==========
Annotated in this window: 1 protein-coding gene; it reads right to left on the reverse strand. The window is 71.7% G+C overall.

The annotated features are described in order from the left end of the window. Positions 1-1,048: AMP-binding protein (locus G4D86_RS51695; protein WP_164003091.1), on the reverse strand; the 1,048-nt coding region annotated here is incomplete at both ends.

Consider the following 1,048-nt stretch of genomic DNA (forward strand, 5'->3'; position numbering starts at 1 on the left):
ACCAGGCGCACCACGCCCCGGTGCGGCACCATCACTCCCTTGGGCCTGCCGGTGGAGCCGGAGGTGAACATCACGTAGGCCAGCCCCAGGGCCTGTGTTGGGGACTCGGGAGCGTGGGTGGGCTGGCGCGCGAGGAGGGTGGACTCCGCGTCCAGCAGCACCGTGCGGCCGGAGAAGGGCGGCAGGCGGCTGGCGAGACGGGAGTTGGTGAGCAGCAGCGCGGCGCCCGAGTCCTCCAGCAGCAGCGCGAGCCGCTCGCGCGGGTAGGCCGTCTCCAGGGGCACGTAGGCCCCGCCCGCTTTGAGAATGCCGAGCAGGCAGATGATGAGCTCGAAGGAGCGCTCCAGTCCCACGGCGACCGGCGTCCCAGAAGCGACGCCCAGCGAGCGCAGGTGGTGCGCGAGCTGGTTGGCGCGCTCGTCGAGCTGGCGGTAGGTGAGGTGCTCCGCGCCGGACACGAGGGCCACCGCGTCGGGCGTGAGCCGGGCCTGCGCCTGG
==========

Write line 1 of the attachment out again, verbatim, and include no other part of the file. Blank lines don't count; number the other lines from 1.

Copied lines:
Annotated in this window: 1 protein-coding gene; it reads right to left on the reverse strand. The window is 71.7% G+C overall.